In reality, you’re not compromising your artistic integrity by considering your client’s needs when developing your work – that’s just common sense. Draw a big circle that represents the kind of work that you love to do, then draw a big circle that represents the kind of budgets you’d like to be working with, then draw a big circle that represents the kind of people you’d love to work with. Where those three circles overlap is where your target market is, and you’d be surprised at how many clients sit in that overlap.
I don’t really have “a portfolio.” My portfolio changes based on the client(s) I happen to be going after at that particular time. My portfolios almost always start the same way – first I research the prospective client, then I find out which photographers they are working with and research them. Next I start to plan a portfolio of work that meets the client’s needs, but shows them something different from what they are getting from the photographers they are currently working with.
This is one of the reasons that I (and many other photographers) rarely show tear sheets, or published work in our portfolios. When I am shooting an ad for a client, then the job obviously must be shot with their needs in mind, not mine. Tear sheets are great for dropping names, but fewer clients are now that impressed by who you’ve worked with, they are more impressed by how relevant and original your work is. Custom shooting personal work for a specific portfolio means that I can be very targeted in the kind of work I show that prospective client.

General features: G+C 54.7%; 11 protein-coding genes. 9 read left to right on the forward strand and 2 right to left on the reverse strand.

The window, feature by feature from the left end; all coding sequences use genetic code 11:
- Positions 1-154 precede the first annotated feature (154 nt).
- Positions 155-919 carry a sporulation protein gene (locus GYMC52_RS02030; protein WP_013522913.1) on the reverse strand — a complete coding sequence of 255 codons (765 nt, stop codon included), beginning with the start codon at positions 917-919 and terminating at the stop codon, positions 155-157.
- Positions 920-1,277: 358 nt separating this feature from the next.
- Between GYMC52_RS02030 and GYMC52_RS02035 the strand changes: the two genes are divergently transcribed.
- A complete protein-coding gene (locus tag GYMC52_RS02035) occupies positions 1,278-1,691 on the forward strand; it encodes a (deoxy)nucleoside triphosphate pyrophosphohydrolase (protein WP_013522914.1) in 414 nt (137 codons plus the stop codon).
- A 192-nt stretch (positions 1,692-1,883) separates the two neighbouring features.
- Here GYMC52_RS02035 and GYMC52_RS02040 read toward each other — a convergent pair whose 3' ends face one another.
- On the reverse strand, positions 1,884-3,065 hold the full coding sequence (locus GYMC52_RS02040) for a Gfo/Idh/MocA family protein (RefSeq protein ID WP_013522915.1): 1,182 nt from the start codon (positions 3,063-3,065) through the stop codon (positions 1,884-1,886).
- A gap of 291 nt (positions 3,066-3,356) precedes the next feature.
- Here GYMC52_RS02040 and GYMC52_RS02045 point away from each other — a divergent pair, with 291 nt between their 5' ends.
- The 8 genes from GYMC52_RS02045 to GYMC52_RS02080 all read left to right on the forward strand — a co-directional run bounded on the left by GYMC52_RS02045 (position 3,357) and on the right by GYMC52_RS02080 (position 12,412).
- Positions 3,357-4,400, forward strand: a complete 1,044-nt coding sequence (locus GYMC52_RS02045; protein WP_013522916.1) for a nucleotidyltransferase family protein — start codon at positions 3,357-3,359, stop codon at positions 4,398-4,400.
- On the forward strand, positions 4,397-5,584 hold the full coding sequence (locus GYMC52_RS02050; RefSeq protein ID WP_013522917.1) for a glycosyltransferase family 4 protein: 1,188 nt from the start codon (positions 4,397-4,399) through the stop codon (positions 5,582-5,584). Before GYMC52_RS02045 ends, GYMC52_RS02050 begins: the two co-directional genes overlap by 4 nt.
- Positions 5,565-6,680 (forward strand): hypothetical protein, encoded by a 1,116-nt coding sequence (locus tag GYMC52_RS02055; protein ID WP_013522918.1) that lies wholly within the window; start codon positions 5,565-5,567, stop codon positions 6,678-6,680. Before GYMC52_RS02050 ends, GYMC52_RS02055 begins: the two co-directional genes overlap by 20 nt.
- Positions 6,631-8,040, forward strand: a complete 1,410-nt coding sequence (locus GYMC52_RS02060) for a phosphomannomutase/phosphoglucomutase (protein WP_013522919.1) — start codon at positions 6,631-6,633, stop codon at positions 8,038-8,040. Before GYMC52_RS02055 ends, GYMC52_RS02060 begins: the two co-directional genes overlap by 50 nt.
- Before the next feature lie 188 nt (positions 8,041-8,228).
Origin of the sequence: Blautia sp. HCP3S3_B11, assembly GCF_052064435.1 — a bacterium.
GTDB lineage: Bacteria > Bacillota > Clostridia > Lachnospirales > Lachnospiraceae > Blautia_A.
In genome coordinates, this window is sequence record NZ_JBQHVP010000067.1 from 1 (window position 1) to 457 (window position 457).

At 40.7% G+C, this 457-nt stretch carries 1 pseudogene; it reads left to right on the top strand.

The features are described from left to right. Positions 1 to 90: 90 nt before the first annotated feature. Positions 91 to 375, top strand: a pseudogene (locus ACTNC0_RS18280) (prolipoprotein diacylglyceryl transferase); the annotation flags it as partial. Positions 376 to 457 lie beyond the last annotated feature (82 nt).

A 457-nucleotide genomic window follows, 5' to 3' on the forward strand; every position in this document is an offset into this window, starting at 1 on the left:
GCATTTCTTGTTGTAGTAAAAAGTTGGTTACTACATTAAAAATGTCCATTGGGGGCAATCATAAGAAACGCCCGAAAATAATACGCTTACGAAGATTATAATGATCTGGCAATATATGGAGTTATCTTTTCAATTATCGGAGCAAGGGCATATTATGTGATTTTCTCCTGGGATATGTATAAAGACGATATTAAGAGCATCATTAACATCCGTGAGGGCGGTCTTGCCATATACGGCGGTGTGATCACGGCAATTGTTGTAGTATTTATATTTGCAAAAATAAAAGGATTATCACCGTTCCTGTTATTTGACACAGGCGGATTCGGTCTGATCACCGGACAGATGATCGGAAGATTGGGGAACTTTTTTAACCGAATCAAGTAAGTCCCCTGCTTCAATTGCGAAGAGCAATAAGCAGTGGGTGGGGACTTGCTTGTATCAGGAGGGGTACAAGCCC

I typically try to develop anywhere from 50 to100 ideas to shoot, which will then get edited down to about 15 to 20 shots that will actually get produced. Usually these ideas start out as simple Sharpy (felt pen) renderings on paper and, while I do like to draw, my idea renderings tend to be pretty much stick people.
I don’t need to render anything tight – as a matter of fact, I prefer really rough sketches as these sketches focus on the idea, not the execution. That keeps both my mind and my assistant’s mind free to come up with creative options on how to execute the idea. A really detailed rendering would make us much more inclined to try and copy the rendering in a literal way. One of the great things about this process is that you end up building a sizeable library of unproduced ideas, which can be a real relief when you are suffering from artists block (see the post on Creative Block).
Now, as an advertising or commercial photographer who has a very select number of existing and prospective clients – all of whom can be easily researched – this is not too daunting a procedure. But what happens if you’re a wedding or portrait photographer whose clients could be anybody and where you would likely be charged with stalking if you try to research them? My recommendation in this case is a modified version of what a commercial photographer will do, and that is to research your competing photographers, and try to identify industry trends.